Two goals from Zinedine Zidane and a third from Arsenal's Emmanuel Petit against Brazil brought a million fans on to the Champs-Elysees to celebrate victory in the final last month - and France was transformed, at least for the time being, into a football-crazy nation.
But, when it comes to domestic competition, the star names are noticeable by their absence. Of the 11 men who started the final, only one still earns his salary in the French league - the Monaco goalkeeper Fabien Barthez.
However, Monaco may face a struggle to keep Barthez following his starring role in the finals. He and his fellow French squad members, Thierry Henry and David Trezeguet, have all been linked with moves. Monaco began their campaign in far-off Brittany last night, visiting Lorient, newcomers to the top flight.
Monaco may be known across the world over as a playground of the rich, but the French title is currently in the possession of Lens, a small northern town built on coal and perhaps more familiar with England's travelling fans this summer.
The proud little club, whose ground staged several World Cup games, including England's victory over Colombia and France's 1-0 golden-goal win over Paraguay, also fear a raid on their title-winning squad, with the Cameroon midfielder Marc-Vivien Foe a recent target for Manchester United. The champions begin their campaign today with a trip to Toulouse.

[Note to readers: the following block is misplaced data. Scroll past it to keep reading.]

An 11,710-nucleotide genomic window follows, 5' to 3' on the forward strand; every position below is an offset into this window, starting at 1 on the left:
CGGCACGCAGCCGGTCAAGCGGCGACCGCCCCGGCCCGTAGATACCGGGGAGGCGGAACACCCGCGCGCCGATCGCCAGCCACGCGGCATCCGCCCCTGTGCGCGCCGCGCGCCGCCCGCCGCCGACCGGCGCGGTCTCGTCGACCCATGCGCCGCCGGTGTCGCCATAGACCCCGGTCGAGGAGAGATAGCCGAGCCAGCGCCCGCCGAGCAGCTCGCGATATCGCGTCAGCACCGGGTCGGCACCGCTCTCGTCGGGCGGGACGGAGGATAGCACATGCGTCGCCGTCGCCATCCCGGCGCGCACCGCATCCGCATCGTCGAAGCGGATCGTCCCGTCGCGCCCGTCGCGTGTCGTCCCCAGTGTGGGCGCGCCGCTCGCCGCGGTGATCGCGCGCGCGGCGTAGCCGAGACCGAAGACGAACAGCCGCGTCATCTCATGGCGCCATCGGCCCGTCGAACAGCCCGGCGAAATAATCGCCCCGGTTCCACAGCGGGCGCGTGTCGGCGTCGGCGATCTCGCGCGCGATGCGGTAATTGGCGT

Auxerre, deprived of the talents of last season's top European scorer Stephane Guivarc'h, now at Newcastle, launch their quest with a trip to Rennes today. They must also make changes at the back with Lionel Charbonnier, one of Barthez's understudies at France 98, now on the Rangers payroll. But they can still field Bernard Diomede, a bit-part midfield player in the French World Cup squad.
Nantes visit Marseilles, who boast the services of Christophe Dugarry. The experienced striker scored France's first goal of the tournament against South Africa and came on as a substitute against Brazil in the final - but he was lampooned in French television's version of Spitting Image for his profligacy in front of goal with a series of cruel sketches.
Also at the Stade Velodrome is Laurent Blanc, who starred in the stout French defence as well as scoring the golden goal winner against Paraguay. But the veteran missed out on the final, after being sent off after a skirmish with Croatia's Slaven Bilic in the semi-final. Marseilles' third World Cup man, although he was on the fringes, is Robert Pires, signed from Metz in the close season. The former Middlesbrough man Fabrizio Ravanelli remains one of their options up front.
The Corsican outfit Bastia host Montpellier while Nancy entertain newly- promoted Sochaux, who won the Portsmouth centenary tournament last weekend, and Strasbourg meet Lyon.
Bordeaux, the club where Zidane blossomed before moving to Juventus, host another team likely to do well, Paris St-Germain, whose only representative in Jacquet's squad was the former West Ham goalkeeper Bernard Lama.
PSG have strengthened their hand under their new coach Alain Giresse with the signing of the Nigerian World Cup playmaker Jay-Jay Okocha for a French record pounds 11m from the Turkish side, Fenerbahce.
France's first domestic season as world champions actually got under way last night in the unremarkable setting of the northern port town, Le Havre, where the home side played host to Metz one and a half hours before Monaco were due to take the field at Lorient - a scene far removed from the Stade de France.Reuse content